Acrylic Painting

Like Grandma Moses, I began painting at age 80. I started by enrolling in an Art Circle in the St. Matthew’s-Maryland Drop-in located in the basement of WestEnd Commons where I lived.

The first time I went on a Thursday afternoon, I said to one of the artists I would like to paint a scene of northern lights.

“That’s too hard,” he said. “Start with something simple.”

So I did an acrylic of interlocking circular shapes with clogs around and called it “Wheels of Misfortune.” Somewhere in the painting was a hidden crack pipe. My partner Anne-Shirley Clough has that canvas now.

Most of the artists in that circle painted with watercolours, but I liked acrylics better. Water paints run too much and can’t be controlled, like a cat.

Acrylics are vibrant and dry fast, so I got a raft of bottles from the Dollar Store and produced a painting a week.

I hung them in my apartment, making it look like an art gallery. Soon there were far too many, so I gave some away. I gave my grandson a snowy owl based on a trip he and I had taken through the Whiteshell one winter. I gave my friend Lori Smith a scene she liked of mountains reflected on water.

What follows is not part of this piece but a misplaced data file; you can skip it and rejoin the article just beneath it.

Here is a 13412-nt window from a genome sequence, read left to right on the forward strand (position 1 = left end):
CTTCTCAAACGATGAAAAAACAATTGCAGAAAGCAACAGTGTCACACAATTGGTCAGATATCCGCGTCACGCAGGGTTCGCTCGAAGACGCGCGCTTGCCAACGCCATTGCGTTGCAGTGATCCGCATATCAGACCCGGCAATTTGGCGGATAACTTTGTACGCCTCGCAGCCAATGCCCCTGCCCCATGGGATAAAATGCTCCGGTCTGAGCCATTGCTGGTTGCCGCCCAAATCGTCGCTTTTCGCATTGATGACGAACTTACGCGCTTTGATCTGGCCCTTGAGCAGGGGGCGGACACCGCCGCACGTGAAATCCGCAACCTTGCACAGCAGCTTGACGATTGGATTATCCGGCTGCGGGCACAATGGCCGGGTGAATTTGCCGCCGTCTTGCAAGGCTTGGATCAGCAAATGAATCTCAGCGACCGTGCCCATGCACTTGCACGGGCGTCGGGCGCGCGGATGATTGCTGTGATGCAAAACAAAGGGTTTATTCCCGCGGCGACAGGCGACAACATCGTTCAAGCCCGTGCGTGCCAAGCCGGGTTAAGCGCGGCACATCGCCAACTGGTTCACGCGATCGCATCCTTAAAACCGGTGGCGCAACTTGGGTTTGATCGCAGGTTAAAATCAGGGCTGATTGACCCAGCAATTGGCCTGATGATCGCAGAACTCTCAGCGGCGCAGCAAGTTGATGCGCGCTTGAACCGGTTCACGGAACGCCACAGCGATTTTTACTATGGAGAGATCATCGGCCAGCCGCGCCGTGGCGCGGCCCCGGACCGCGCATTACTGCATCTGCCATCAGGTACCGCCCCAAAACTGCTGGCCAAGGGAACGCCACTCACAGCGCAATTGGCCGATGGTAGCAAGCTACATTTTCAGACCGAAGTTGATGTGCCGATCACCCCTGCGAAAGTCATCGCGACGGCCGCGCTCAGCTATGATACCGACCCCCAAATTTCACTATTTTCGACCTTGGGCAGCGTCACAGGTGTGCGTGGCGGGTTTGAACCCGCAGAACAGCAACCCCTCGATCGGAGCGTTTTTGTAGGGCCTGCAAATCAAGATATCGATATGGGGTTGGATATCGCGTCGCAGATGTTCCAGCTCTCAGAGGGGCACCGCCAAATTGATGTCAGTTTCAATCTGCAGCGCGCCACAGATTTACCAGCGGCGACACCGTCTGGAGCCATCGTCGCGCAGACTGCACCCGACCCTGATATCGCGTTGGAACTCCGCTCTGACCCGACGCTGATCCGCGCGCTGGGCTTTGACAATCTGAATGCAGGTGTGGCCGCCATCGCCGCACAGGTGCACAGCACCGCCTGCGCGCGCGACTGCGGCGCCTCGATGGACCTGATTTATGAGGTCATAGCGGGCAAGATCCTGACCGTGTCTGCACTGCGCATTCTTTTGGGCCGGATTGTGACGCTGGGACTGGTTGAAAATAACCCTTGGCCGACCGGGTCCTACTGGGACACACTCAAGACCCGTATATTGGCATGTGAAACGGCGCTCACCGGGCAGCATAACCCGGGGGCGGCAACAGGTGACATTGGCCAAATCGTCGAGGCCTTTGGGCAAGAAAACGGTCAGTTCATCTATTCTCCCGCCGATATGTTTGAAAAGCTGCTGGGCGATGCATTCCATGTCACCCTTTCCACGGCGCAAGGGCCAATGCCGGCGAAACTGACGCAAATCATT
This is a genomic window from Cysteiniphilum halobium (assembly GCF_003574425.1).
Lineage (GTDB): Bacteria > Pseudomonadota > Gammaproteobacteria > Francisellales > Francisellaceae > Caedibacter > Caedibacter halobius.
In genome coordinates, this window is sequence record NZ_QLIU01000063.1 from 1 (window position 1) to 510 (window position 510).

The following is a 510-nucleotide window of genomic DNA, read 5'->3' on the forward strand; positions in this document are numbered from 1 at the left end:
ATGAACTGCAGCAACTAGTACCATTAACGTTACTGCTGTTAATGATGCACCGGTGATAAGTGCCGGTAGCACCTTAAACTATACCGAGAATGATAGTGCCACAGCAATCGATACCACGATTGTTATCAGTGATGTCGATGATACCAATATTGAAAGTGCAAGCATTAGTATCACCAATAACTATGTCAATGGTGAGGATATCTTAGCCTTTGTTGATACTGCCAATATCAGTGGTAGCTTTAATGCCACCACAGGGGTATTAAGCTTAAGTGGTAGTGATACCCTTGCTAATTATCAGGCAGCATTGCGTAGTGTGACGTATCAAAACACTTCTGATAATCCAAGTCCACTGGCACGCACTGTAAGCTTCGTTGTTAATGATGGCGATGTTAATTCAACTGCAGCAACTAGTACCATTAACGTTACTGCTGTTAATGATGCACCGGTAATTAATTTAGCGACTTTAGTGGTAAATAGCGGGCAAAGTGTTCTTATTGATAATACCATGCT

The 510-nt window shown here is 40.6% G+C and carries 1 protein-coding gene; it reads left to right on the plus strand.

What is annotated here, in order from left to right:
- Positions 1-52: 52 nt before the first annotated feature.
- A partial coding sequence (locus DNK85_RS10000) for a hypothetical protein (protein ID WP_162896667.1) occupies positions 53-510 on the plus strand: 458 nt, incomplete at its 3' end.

My daughter Kirsten became my biggest fan, wanting scenes representing life growing up with her Dad.

Daughter Lara got an elephant because she collects them.

Daughter Rebecca asked me one day: “Can you paint me a picture for my kitchen, Dad?”

“What do you want?” I asked.

“Birch trees,” she said, so I painted her one on a long, tall canvas.

After a few years, when I moved in with Anne-Shirley, the collection had grown too big to store, so I photographed them and made 8 ½ x 11 prints to be put into a three-ring binder. She gave me some professional art paper which I cut into binder-size canvasses, and now everything I paint is small and stored.

I moved the big canvasses from the garage to the back lane one day. Sure enough, they disappeared quickly.

All my life I have been a professional writer. Now I wonder how long it will be until I am a professional artist. I have to sell something, and that has not happened yet.

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